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Ferdinand Feghoot

(10 posts)
  • Started 2 years ago by Marian
  • Latest reply from jimbraiden

  1. Marian

    Anyone remember Ferdinand Feghoot? It originated here in F&SF.

    I was reminded when Whortleberry Press posted that question on Facebook. Check it out on their Facebook. What's interesting is those who clearly had never heard of good ol' Feghoot.

    For those not in the know, you missed some truly wonderfully terrible puns. My favorite is where a knight is offered a ride on a giant dog and someone protests "I wouldn't send a knight out on a dog like this!"

    Anyone else have favorites that have stuck in the brain all these years or is everyone just thinking "What is she talking about?"

    Posted 2 years ago #
  2. MattHughes

    My favorite: "A niche in time saves Stein."

    Posted 2 years ago #
  3. It's early in the morning and I'm still foggy, but wasn't it Reginald Bretnor who wrote these? It's been such a long time since I've even thought of them that I can't recall any offhand, but remember laughing out loud at some of the atrocious puns.

    Posted 2 years ago #
  4. AKAkarlb

    Oh, man, they were groaners, so as an early teen naturally I loved them.
    A couple I remember - an ill-timed diplomatic junket touches off war between Cuba and India: "Fidel roamed while Nehru burned." Somebody has a baffling vision and sees angels playing baseball and scoring lots of runs: "In the big inning God created the heavens and the earth."
    Dave: yeah, Bretnor wrote them, they were billed as by "Grendal Briarton," an anagram.
    In about 1962 Randall Garrett (as "Grandall Barretton")did a take-off on Feghoot in Amazing, "Through Time and Space with Benedict Breadfruit." There were about half a dozen of them and the twist is that until the gist of the joke was revealed at the end of the series, nobody could guess what the gag was: puns on the names of famous science fiction writers. I only remember one of those: when asked how he removed space barnacles from the hull of his spaceship, Breadfruit said, "I gas 'em off."
    Matt, "A niche in time saves Stein" is from Asimov's "A Loint of Paw," a completely Feghootian story if not an actual Feghoot itself.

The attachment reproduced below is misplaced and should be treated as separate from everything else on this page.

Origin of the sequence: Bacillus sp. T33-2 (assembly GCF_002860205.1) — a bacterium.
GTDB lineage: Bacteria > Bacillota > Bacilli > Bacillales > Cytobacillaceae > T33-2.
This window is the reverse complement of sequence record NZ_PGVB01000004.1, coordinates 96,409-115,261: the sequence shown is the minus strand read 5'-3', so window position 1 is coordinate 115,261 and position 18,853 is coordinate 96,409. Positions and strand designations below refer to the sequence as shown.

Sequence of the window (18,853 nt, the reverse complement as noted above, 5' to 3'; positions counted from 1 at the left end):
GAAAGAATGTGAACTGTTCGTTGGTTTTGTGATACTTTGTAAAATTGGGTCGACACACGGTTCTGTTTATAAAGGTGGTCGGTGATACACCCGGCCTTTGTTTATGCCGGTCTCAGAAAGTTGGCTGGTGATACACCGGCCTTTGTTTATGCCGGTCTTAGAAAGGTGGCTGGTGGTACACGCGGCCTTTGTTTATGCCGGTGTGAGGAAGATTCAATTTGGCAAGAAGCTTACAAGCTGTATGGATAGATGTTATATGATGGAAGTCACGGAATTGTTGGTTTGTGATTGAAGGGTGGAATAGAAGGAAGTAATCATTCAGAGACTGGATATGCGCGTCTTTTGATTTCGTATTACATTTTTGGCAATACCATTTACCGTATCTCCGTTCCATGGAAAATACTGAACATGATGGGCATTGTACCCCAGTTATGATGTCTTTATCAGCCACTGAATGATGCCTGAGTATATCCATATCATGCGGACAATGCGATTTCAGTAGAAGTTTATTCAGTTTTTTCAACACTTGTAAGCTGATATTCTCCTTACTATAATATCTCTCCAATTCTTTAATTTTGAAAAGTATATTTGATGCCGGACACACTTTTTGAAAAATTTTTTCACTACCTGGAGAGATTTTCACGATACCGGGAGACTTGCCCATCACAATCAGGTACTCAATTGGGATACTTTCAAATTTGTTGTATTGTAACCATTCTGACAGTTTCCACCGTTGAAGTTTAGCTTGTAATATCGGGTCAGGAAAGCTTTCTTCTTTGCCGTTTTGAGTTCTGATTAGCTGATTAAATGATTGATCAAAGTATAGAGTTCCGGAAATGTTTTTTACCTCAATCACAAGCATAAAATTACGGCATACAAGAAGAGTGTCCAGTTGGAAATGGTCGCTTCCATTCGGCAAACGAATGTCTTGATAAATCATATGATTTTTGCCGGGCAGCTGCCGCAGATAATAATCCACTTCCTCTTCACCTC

Posted 2 years ago #
  5. Gordon Van Gelder

    I remember being baffled by one that ended with "A furry with a syringe on top." I'd never heard the musical OKLAHOMA! and the gag was completely lost on me.

    I ran a Feghoot by John Varley in the Jan. 2003 issue of F&SF.

    ---Gordon V.G.

    Posted 2 years ago #
  6. Dr. Caligari

    The "furry with the syringe on the top" was exactly the one I was going to quote.

    Posted 2 years ago #
  7. MattHughes

    Asimov? This is why I no longer rely on my memory. Much of my past appears to have been confabulated.

    Posted 2 years ago #
  8. Greg

    It's important to stick as closely as possible to the consensus confabulation, so as not to be singled out.

    Posted 2 years ago #
  9. Dr. Caligari

    Asimov could be very Feghootian at times (there was that one about the "world of giant aunts"), but I don't think anyone ever did it as well as Bretnor.

    Some small press once put out a hardback anthology of the magazine pieces called, IIRC, "Through Time and Space with Ferdinand Feghoot." I saw it in a SF bookstore in Massachusetts in the 1970s, but (foolishly) didn't buy it.

    Posted 2 years ago #
  10. jimbraiden

    By 2322, all Africa was divided into three Empires, those of the Black Muslims, the Black Mormons, and the Black Masons, all engaged in the most intense cultural rivalry.

    Ludwig Bifuwayo, who as Thrice-Exalted Supreme Noble Grand exercised absolute power in the Masonic domain, was especially anxious to outshine the others.

    One day, in distress, he called Ferdinand Feghoot. "Mr. Feghoot," he moaned, "it's about my son Jack. Eventually he'll inherit my throne. His education and culture must excel those of all rival rulers. I have imported the greatest of scholars, the rarest of books. I have sought
    the most eminent witchdoctors, the most costly psychiatrists. I have given the lad every advantage. I have allowed him to keep a pet anteater. I have even flown in an entire theatrical troupe from Kyoto to amuse him."

    His voice broke. "B-but he-he just seems to take less and less interest, to get m-more and more stupid."

    To his utter astonishment, Feghoot grinned cheerfully.

    "You m-m-mock me," wept the ruler.

    "Certainly not, Your Magnificence," declared Ferdinand Feghoot. "It's just that you yourself gave me the answer. Take the anteater away! Send the troupe back to Nippon! . . . Aardvark and Noh Play make Jack a dull
    boy. "

    Posted 2 years ago #

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